- Public Relations
Public relations professionals maintain a positive public image for organizations, ideas, or individuals by communicating favorable information about their clients. Responsibilities include writing press releases and organizing focus groups.
- Sports Communication
Sports communication professionals may work for professional teams and leagues or sports broadcasting organizations. Workers in this field must understand marketing and public relations.
- Digital Filmmaking
Communication majors study the skills needed for effective messaging, including visual communication and media literacy. Digital filmmaking professionals work on commercials, promotional videos, films, and television programs.
- Visual Communication Design
This field focuses on communicating with audiences through images. Relying heavily on multimedia technologies, these professionals may work on billboards, online campaigns, and television advertisements.
How to Start Your Career in Communication
An associate degree may be enough for some entry-level positions, but it will not typically allow you to ascend to managerial roles. In general, a bachelor's degree is the minimum requirement for careers with advancement potential, although leadership positions often require a master's degree and many years of experience.
It may be possible to pursue further education while still maintaining a career. Additionally, some companies help pay for employees to earn advanced degrees for professional development.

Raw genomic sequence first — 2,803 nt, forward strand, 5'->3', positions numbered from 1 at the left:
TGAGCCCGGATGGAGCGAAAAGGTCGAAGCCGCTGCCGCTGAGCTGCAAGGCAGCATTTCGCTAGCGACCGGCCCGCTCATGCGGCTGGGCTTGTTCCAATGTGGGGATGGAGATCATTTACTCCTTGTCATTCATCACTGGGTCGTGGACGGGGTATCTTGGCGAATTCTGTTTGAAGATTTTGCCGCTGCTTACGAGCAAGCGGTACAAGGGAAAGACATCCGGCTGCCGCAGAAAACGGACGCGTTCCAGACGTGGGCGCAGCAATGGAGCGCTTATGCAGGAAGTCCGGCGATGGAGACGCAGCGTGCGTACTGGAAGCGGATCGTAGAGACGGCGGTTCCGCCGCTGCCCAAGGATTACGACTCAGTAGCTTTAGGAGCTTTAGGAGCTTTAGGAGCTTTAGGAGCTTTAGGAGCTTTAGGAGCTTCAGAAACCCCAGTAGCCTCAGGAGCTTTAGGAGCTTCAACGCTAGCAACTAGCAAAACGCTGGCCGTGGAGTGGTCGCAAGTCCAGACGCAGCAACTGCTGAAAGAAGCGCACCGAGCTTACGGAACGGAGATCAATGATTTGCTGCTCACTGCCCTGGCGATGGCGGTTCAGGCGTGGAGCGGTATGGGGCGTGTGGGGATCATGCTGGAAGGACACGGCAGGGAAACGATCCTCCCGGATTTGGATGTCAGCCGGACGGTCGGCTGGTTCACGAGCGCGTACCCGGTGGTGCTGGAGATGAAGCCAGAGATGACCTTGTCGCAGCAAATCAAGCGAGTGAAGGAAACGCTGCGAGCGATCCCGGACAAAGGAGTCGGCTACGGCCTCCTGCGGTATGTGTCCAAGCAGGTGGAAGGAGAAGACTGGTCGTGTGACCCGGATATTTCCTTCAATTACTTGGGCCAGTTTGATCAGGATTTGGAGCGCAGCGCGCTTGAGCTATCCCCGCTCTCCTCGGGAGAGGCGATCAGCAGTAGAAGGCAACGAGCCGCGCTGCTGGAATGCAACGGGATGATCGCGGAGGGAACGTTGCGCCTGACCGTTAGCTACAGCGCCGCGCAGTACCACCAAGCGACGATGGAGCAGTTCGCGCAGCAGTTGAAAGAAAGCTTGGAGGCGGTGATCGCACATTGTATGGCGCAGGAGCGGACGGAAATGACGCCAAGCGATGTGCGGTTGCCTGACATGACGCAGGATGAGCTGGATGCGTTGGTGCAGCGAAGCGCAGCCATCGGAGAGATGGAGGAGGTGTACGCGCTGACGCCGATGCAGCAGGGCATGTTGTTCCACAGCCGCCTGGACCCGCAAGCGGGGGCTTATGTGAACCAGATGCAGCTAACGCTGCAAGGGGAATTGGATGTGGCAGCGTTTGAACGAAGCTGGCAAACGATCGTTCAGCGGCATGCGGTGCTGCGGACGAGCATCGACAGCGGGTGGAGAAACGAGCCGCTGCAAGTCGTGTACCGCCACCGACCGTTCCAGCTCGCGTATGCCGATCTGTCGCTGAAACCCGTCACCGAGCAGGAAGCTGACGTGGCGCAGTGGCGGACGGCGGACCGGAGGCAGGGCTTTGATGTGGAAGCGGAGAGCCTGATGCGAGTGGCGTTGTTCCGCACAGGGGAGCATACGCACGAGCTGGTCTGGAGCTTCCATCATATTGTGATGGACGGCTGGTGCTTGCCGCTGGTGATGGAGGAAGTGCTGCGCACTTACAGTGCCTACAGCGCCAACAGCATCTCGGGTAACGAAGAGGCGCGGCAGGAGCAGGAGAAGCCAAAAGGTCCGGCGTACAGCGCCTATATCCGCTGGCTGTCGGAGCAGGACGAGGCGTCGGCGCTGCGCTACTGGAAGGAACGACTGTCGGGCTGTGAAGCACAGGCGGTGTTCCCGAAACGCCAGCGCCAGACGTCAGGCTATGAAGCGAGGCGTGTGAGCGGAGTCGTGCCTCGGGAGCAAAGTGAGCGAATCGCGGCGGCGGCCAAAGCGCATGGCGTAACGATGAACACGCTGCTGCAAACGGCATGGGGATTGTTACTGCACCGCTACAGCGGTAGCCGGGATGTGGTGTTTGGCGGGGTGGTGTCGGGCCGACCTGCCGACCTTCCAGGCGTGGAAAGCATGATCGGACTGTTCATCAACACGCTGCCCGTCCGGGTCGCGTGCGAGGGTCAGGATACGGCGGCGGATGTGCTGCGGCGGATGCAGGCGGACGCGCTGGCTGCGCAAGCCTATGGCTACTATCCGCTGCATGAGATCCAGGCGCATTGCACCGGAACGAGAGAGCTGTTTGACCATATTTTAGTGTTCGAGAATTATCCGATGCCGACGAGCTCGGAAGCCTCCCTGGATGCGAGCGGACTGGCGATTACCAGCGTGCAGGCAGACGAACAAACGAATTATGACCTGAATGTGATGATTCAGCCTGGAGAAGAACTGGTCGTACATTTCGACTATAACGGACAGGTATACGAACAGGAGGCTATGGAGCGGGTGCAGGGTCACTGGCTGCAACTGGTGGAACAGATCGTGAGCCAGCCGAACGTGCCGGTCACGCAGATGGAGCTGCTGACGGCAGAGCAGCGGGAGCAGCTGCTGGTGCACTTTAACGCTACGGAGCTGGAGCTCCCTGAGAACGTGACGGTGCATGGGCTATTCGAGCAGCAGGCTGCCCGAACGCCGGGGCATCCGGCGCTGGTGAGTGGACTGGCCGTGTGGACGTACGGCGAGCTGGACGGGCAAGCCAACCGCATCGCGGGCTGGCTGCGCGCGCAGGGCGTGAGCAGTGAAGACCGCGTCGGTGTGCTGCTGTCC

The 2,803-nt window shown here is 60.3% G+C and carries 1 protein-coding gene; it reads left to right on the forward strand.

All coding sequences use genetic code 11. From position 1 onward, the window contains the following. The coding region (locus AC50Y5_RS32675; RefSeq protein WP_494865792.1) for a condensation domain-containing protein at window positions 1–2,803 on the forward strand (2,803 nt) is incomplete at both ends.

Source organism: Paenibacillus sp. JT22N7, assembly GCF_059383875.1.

The following tables outline some of the most popular positions for each degree level.
Associate Degree in Communication
An associate degree in communication is a great first step toward finding a job or earning a bachelor's degree. Students can sometimes complete an associate program while working full time, especially if they enroll online.
What Can You Do With an Associate in Communication?
- Office Manager
Office managers organize an office's basic functions, such as scheduling meetings, ordering office equipment, and maintaining facilities. Communication majors can employ their problem-solving and analytical thinking skills in this position.
- Client Services Representative
These professionals serve as a liaison between upper management and a company's clients, determining the needs of both parties and maintaining productive relationships. Client services representatives must understand effective communication practices to correctly identify clients' needs.
- Sales Associate
Sales associates interact with customers, operate cash registers, respond to questions, and serve as the public face of a retailer. They use their communication skills to determine the needs of customers and interact with them in an accommodating, respectful manner.
Bachelor's Degree in Communication
Most competitive communication positions require at least a bachelor's degree. Bachelor's programs move beyond introductory courses and into more specialized areas, such as organizational communication, public relations, rhetorical analysis, and media communication.
Graduates with a bachelor's in communication can find employment in several industries, and the degree can lead to competitive salaries and the potential for career advancement.
What Can You Do With a Bachelor's in Communication?
- Communications Specialist
These specialists develop and maintain an organization's relationship with the public. They produce press releases, manage information output, maintain public relations, and determine social media strategies. At lower levels, they may focus on just one aspect of an organization's communication strategy.
- Public Relations Specialist
Public relations specialists focus on an organization's relationship with the public, with an emphasis on maintaining a positive public image. PR specialists develop image-building strategies, write speeches, and create press releases.
- Marketing Communications Specialist